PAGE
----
Summer Is Over, School Begins Again
It's been way too long since I last wrote an entry on this blog. I hope to get back into a more regular rhythm. The summer has ended and the kids are returning to school. Callie will enter the second grade tomorrow; Avery is going into sixth grade, and Lucy is going into kindergarten. Mollie is about ready to turn two.
The summer was a good one, with no major accidents or calamities. Lucy learned to ride a bicycle. Avery participated on swim team for a while and then needed a break. The kids sat around and rested, played at the park, went swimming, rode their bikes, and did all the fun things kids do during the summer.
I'm not going to recap all of summer here. During the past week, Shannon attended Education Week at BYU. She was initially planning to just take a vacation but actually ended up attending a lot of classes. The classes involved topics such as organization, health and nutrition, finance, parenting, etc. She came home with renewed enthusiasm for her goals and plans. Already she has put together a slick dinner menu for the week, with various categories of food for each day.
Shannon's mom and sister watched the kids for much of the week, though I did end up taking a couple of vacation days. Although Shannon was in learning mode at Education Week, I realized a few things as well. First, although Molly did cry a bit for her Mom and wanted her several times, by and large she seemed to forget her and was happy in the moment. She is surrounded by her three sisters and father, so it's not as if her whole family disappeared. But Molly seemed fairly happy even without Mom right there.
However, Shannon kept asking about Molly during the week and really missed her more than any other person in our family, it seems. I realized that it is a privilege to be a parent, to have the opportunity to care for children during the time they are in your house. Kids could easily transfer their affection to another parent if one is absent. Other adults could probably replace me and do a better job.
But because parents are constantly serving, we feel more emotionally bonded to our children. We love the people we serve, and no one serves more than a parent -- constantly cooking, cleaning, chauffeuring, playing, and raising/nurturing/caring for a child. I think as a parent I often assume children should be grateful for all the work we do, that they should be distraught without me. Not so. We are distraught without them.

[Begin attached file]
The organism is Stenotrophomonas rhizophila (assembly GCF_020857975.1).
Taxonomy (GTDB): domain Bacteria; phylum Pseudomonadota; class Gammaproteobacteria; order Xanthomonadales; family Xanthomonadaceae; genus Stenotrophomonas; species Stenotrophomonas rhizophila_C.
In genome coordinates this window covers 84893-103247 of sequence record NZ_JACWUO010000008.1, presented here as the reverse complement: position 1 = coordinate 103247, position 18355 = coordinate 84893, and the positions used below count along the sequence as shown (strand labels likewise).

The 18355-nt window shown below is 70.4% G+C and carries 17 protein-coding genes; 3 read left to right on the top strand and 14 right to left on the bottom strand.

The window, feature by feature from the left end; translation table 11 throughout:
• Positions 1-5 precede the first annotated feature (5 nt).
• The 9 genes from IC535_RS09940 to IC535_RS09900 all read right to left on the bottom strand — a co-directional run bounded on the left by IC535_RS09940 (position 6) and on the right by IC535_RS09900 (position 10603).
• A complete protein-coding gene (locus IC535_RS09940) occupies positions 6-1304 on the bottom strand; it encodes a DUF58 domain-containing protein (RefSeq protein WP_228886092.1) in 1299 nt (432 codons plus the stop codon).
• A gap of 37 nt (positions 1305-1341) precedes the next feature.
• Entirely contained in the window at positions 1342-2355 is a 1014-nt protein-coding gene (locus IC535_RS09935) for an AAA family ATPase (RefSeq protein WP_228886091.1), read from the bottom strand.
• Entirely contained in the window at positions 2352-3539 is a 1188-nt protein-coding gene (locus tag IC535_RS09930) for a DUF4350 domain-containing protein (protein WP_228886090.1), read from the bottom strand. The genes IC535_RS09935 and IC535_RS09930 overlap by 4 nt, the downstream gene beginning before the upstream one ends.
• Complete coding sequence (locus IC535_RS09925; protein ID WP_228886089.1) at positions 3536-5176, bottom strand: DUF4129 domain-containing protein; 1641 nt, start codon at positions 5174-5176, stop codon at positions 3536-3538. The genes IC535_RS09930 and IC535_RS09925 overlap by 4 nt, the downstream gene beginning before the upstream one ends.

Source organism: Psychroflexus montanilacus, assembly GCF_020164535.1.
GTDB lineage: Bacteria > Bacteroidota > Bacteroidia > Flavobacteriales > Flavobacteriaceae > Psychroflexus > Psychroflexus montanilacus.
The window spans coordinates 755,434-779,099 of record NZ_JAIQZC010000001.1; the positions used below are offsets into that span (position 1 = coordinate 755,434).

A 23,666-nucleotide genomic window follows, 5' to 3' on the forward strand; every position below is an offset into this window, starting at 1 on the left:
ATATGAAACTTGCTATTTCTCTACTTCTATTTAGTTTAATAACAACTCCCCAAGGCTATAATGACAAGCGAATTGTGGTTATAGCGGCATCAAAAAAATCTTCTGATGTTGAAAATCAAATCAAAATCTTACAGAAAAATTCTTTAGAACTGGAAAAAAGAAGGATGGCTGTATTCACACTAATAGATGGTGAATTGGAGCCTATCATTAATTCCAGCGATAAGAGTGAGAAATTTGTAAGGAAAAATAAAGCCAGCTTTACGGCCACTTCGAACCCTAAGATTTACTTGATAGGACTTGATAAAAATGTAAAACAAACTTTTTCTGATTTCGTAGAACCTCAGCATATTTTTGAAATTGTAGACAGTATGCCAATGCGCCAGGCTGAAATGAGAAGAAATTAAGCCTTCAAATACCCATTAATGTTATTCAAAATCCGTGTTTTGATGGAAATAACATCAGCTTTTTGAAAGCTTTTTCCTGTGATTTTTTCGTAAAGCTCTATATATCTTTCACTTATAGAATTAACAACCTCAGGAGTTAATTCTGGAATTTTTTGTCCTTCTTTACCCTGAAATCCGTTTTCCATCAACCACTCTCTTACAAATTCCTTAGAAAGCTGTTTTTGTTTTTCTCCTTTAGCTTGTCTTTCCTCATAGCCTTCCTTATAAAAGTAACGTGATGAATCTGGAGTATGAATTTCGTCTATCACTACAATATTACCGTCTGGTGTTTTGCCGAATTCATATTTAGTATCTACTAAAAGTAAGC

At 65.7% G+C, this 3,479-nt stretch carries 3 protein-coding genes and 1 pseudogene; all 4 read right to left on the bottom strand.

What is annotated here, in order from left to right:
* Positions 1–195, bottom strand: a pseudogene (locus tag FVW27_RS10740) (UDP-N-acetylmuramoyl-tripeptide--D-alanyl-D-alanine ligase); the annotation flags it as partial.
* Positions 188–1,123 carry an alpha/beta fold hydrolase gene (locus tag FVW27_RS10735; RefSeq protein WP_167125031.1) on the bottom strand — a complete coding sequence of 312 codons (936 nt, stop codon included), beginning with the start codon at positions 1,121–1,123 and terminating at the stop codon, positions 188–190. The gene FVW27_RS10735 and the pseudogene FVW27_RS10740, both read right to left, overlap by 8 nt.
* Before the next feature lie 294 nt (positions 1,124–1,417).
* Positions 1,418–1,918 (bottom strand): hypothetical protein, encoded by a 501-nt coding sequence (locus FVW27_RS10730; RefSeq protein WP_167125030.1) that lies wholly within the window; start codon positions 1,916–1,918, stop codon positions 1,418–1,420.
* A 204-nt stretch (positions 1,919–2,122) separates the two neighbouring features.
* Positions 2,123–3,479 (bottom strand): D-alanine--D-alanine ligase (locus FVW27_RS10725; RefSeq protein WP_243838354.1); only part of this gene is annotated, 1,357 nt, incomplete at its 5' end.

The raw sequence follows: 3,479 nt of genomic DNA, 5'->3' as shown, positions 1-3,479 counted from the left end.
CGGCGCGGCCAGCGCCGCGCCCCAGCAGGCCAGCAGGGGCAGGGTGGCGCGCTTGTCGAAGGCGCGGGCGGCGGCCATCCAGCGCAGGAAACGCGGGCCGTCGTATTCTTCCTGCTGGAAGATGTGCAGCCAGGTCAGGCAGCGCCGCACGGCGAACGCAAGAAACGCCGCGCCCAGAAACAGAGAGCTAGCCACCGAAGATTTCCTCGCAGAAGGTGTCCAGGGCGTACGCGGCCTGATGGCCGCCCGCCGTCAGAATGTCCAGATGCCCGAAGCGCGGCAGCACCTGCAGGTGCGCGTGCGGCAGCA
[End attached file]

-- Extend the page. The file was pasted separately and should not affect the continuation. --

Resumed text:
In lighter matters, my rules of discipline are much more lenient than Shannon's. I would be happy if the kids just cleaned their rooms. I'll clean the rest of the house. Shannon is convinced that each child needs to pitch in to care for the communal living areas (helping, for example, by unloading the dishes). Children who participate in regular chores are supposedly happier as as adults (according to studies). But I would rather have kids focus more on achieving their own goals -- their real goals, not chore or responsibility goals that parents set (such as picking up, bathing regularly, etc.).
At this time in their lives, each of our children has clear goals and needs. Avery wants to write a book. She drips with creativity and is years ahead of her siblings with her reading and writing skills. She has a lot of talent and will apply it if given the chance. Callie wants to learn to fall asleep earlier so she isn't up half the night. She also wants to learn how to calm herself when she gets into a temper tantrum. Lucy needs to work on pronunciation. She still has a few letters that she's not naturally learning to say correctly. Her speech isn't bad, but she needs to work on a few things. Molly is pretty much a perfect baby with no special goals other than making sure she eats enough.
I have goals too. At the beginning of the year I weighed 240. Now I'm down to 205. I didn't realize how much better life is without that 35 pounds. My goal is to get down to 190. Little by little, the weight comes off. About a pound every week and a half. Riding my bike to work has helped me meet my calorie goals regularly. Somehow, when I exercise, I'm not as hungry and I can stay within the calorie range. When I don't exercise, I feel like I have to starve myself to stay within the calorie range (which usually means I don't).
I also had a goal to get out of debt and to complete the research for a book I'm writing on findability. So far only the weight goal has produced real results. As far as I can tell, the only thing I'm doing is counting my calories, and I'm not even doing that so well anymore.
I need to exert more effort cleaning the house, going to bed earlier, and reading my scriptures more regularly, but since none of these duties seems to translate into a goal that is tangible with its results, it's harder to measure.
One thing I've noticed about staying up late --- it makes my eyes dry out, and then they itch a lot. So I'm typing this post with my eyes mostly shut.
It's geting late. Another year is beginning, and I need to get some rest.